Office of Health Care Ombudsman and Bill of Rights

Office of Health Care Ombudsman and Bill of Rights
 

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Frequently Asked Questions

What is a Health Care Ombudsman?

An individual who investigates complaints by District consumers regarding health care issues against their health plan or provider.

A neutral mediator in dispute resolution, with the ability to investigate and make recommendations – without authority to make or reverse a decision.

An individual who will conduct their work objectively and without influence from representatives and Administrators of the DC Government.

What is the Office of Health Care Ombudsman and Bill of Rights?

The Office of Health Care Ombudsman and Bill of Rights was established by the Council of the District of Columbia to assist individuals insured by health plans in the District of Columbia and to assist uninsured District of Columbia consumers.

What Does the Office of Health Care Ombudsman and Bill of Rights Do?

  • Assist consumers in resolving problems concerning health care bills, health coverage and access to health care by referring consumers to appropriate regulatory agencies when their problems are within an agency’s jurisdiction, guiding consumers through existing complaint processes, and assisting consumers in informally resolving problems through discussions with their health benefits plans;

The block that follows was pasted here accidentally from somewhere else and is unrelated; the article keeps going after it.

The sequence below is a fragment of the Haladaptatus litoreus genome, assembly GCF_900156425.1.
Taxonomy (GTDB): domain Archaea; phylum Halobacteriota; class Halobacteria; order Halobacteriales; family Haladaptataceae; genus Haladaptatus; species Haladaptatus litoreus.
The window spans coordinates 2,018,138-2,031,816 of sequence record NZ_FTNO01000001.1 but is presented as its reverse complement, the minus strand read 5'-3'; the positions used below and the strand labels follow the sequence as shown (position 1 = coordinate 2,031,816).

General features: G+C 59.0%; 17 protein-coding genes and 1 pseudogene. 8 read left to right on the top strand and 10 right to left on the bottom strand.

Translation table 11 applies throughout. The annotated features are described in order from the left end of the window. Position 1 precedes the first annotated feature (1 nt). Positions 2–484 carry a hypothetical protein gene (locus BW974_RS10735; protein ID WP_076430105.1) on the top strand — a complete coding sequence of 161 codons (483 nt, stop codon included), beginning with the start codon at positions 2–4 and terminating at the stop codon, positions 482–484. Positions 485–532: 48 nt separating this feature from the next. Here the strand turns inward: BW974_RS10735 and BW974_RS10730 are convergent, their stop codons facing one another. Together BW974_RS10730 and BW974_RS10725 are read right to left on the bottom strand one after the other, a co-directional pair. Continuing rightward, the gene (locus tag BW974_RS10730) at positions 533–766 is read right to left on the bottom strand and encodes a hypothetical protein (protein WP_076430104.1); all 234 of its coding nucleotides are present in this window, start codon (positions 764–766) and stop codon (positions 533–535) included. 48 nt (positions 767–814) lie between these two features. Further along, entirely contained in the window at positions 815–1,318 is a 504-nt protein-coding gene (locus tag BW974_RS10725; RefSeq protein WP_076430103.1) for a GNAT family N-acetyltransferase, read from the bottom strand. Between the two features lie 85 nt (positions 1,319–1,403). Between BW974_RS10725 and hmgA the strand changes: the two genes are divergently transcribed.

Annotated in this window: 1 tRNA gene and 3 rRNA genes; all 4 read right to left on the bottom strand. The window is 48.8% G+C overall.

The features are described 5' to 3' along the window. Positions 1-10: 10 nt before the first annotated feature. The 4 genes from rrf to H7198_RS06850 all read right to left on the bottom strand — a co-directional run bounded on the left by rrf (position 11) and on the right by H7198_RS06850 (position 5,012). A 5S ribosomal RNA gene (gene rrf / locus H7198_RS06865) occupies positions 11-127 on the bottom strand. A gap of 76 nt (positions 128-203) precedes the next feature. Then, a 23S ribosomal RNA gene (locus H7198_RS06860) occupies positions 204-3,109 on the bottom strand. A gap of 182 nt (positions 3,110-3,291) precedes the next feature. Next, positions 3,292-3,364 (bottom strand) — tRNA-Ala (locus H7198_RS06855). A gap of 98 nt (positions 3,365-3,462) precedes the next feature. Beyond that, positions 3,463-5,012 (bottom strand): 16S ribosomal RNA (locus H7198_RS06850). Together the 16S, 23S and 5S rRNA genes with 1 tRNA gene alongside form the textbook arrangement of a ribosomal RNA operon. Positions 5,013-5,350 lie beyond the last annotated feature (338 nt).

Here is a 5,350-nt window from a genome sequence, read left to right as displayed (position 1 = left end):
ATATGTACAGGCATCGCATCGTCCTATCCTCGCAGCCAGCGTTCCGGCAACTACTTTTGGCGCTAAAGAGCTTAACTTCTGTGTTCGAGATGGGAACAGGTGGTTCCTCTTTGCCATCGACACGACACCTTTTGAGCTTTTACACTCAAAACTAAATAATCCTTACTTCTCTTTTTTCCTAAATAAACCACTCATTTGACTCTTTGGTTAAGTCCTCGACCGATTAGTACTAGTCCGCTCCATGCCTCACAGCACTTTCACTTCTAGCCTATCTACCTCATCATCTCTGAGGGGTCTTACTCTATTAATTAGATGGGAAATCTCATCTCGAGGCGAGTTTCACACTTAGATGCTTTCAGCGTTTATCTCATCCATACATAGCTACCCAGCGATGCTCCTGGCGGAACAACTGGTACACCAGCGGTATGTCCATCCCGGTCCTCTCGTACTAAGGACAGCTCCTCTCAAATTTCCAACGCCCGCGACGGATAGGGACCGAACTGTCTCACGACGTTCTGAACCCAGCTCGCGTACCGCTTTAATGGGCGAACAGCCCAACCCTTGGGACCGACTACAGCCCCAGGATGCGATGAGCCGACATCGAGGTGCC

• Assist consumers in understanding their rights and responsibilities as  health benefits plan members, including appeal processes and how to use them, and how to access appropriate medical information;
  • Educate consumers about health benefits plans, managed care health plans, and their health benefits plan options, or other health care options available for uninsured consumers;
  • Comment on behalf of consumers on related health care policy legislation and regulations in the District of Columbia;
  • Help uninsured District of Columbia residents access Medicaid or other health care options;
  • Identify, investigate, and help resolve complaints on behalf of consumers with the filing, pursuit, and resolution of formal and informal complaints and appeals through existing processes, including internal reviews conducted by health benefits plans, grievance and appeals processed, fair hearings available to Medicaid consumers, external reviews before independent review organizations and any other administrative appeals that may be available under the District of Columbia or federal law;
  • Refer consumers, when appropriate, to other existing organizations for assistance and work jointly with other consumer organizations, as appropriate;
  • Work with health care providers to develop working relationships that will enhance coordination and referrals;
  • Make appropriate referrals to various appropriate agencies and organizations; and
  • Provide information to the public, government agencies, the Council of the District of Columbia and other regarding problems and concerns of consumers and make recommendations for resolving those problem and concerns.